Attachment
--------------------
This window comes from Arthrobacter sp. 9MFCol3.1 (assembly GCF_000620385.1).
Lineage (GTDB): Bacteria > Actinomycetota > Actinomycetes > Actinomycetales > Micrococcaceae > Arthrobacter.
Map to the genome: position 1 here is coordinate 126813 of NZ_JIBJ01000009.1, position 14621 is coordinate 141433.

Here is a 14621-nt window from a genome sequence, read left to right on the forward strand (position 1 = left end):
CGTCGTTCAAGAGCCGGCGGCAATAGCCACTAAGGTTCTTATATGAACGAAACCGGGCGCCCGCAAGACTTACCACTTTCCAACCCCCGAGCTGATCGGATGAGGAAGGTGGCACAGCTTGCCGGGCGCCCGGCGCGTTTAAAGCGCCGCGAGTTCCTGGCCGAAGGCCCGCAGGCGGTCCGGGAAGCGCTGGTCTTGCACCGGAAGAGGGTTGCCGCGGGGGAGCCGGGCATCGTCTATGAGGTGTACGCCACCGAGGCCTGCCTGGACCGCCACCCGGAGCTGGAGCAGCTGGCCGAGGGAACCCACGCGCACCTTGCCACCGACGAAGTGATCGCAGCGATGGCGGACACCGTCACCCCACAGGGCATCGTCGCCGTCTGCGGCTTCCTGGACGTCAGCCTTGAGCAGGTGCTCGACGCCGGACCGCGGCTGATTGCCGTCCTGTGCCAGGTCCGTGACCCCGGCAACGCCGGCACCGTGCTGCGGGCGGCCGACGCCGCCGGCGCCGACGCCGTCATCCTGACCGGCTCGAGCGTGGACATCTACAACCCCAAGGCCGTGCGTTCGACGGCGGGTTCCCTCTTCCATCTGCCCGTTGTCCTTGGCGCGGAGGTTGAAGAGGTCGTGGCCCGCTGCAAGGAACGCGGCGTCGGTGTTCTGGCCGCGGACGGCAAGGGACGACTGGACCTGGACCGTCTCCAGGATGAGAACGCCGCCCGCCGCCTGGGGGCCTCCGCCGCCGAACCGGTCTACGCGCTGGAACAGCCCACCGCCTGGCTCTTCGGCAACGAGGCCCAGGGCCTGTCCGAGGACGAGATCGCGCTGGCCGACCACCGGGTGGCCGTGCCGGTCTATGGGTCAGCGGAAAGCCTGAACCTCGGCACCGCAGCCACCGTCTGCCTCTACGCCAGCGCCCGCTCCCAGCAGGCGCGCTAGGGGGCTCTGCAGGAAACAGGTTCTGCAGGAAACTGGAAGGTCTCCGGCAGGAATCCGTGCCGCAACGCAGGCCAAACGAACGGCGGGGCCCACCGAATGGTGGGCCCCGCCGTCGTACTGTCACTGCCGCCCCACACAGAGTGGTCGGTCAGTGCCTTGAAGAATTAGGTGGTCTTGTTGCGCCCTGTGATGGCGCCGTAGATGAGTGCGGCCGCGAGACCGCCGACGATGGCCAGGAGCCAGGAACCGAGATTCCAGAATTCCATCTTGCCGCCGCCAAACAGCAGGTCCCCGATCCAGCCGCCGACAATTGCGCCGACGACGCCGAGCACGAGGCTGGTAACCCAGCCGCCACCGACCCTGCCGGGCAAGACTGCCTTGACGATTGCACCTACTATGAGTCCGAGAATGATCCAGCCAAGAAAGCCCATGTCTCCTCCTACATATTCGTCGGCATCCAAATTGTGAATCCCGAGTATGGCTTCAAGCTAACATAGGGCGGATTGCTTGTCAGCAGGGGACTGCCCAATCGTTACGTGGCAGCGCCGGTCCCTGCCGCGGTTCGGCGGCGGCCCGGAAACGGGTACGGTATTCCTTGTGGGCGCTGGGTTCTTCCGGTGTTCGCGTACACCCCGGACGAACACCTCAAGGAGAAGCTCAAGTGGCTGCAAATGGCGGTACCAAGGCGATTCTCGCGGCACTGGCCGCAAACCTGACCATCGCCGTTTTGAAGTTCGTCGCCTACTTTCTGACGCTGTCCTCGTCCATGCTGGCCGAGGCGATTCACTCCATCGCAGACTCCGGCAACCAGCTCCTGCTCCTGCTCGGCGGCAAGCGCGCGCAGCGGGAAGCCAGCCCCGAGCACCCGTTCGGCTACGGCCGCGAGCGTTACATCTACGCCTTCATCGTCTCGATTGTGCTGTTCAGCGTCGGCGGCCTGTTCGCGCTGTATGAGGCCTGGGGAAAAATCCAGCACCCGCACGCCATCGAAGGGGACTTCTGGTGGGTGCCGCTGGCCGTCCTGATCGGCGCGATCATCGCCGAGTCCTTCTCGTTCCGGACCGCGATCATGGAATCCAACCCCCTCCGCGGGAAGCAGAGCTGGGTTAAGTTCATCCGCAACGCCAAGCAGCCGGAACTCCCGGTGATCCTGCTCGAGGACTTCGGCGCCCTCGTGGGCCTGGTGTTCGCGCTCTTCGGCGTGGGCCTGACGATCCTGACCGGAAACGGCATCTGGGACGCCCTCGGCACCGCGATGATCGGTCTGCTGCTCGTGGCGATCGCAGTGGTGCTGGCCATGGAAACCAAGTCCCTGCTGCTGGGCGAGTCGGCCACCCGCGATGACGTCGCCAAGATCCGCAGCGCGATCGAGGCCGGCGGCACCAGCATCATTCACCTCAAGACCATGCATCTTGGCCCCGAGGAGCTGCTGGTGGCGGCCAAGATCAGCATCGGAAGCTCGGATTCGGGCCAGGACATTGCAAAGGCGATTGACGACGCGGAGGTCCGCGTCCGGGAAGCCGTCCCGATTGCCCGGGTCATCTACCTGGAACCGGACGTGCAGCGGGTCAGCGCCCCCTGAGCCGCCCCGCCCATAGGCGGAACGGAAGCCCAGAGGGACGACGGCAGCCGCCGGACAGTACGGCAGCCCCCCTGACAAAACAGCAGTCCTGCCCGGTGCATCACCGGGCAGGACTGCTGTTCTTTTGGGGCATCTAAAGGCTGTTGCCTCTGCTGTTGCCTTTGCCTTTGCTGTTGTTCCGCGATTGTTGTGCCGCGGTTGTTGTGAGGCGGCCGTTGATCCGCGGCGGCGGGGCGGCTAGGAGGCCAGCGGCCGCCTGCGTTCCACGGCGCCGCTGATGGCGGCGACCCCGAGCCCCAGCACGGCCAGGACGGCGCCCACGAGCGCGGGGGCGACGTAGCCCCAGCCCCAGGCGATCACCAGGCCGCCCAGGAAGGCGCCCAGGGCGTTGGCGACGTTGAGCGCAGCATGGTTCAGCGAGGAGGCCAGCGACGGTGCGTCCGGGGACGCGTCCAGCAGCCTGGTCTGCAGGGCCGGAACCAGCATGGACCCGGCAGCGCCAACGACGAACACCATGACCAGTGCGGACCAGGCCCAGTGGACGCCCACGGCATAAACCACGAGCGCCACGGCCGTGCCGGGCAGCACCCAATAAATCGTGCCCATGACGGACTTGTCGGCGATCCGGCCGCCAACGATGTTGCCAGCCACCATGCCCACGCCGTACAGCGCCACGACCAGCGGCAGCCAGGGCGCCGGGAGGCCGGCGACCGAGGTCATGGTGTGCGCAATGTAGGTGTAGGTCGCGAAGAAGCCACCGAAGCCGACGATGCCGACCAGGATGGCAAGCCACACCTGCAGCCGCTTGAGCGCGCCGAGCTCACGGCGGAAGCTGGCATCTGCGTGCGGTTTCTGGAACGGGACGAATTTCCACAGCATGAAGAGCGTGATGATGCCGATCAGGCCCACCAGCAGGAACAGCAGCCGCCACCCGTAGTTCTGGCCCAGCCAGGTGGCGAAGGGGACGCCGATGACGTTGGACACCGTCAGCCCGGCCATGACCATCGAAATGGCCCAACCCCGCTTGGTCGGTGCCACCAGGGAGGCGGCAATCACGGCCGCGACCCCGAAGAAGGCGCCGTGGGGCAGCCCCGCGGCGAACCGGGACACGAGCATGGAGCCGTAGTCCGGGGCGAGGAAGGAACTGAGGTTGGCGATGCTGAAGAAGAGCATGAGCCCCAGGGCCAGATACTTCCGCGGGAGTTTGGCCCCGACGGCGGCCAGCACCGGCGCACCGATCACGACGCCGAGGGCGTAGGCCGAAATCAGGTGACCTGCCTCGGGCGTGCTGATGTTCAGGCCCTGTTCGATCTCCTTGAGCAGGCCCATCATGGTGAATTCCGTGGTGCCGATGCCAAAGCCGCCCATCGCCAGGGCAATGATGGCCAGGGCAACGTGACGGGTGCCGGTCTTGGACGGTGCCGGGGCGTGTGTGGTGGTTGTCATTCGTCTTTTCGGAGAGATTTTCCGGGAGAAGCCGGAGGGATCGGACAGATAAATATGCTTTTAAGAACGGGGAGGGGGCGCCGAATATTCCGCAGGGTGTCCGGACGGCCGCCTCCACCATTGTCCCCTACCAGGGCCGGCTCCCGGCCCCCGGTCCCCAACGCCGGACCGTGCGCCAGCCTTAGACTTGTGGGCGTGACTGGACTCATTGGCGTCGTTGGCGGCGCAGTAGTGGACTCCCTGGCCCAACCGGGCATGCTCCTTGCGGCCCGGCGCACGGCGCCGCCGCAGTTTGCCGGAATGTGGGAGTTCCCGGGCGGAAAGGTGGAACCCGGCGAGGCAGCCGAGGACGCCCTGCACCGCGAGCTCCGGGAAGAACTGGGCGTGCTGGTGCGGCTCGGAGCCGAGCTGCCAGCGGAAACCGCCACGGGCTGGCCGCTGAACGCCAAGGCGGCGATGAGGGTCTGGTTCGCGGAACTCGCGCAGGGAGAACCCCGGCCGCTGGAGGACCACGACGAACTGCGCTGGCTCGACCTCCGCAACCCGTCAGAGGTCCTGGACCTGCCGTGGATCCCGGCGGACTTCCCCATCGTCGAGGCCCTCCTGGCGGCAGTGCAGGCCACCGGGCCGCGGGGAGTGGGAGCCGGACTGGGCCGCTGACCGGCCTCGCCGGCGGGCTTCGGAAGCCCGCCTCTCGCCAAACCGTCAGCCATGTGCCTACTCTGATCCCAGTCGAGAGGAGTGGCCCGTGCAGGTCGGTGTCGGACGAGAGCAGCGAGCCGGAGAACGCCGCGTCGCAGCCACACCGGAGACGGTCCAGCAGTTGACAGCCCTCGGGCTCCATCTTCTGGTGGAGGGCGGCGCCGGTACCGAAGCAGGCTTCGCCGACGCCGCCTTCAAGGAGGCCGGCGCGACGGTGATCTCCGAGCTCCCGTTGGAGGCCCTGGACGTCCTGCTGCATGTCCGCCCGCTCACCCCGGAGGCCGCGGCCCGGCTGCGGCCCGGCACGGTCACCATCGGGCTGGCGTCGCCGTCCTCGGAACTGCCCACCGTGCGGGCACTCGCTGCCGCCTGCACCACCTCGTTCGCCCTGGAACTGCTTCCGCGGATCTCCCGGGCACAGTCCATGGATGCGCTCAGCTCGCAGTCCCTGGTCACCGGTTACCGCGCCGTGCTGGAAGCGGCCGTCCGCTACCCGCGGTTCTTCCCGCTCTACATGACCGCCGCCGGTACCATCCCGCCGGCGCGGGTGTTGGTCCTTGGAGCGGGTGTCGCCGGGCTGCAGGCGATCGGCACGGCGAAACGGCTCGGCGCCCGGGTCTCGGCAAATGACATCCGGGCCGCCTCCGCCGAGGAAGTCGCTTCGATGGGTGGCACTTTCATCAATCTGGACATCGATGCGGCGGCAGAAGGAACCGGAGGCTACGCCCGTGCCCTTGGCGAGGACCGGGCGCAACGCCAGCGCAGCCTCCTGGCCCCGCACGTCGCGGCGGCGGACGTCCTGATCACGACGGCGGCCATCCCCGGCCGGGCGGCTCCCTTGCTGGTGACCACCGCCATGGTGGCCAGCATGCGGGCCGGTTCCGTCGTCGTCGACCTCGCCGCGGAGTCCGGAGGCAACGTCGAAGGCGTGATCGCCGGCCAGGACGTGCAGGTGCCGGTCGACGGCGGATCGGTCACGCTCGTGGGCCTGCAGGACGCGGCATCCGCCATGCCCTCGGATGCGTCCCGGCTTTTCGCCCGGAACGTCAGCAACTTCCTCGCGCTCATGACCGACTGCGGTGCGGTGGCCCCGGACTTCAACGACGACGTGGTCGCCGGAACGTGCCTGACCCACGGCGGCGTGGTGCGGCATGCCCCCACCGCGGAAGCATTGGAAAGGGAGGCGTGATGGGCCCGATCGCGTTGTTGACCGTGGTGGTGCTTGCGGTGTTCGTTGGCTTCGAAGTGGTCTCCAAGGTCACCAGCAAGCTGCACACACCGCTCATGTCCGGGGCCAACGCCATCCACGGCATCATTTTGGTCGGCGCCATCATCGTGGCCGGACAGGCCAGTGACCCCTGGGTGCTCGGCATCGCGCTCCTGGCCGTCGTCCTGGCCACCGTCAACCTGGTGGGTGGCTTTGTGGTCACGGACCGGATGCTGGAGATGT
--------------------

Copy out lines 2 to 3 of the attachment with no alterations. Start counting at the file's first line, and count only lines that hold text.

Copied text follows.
Lineage (GTDB): Bacteria > Actinomycetota > Actinomycetes > Actinomycetales > Micrococcaceae > Arthrobacter.
Map to the genome: position 1 here is coordinate 126813 of NZ_JIBJ01000009.1, position 14621 is coordinate 141433.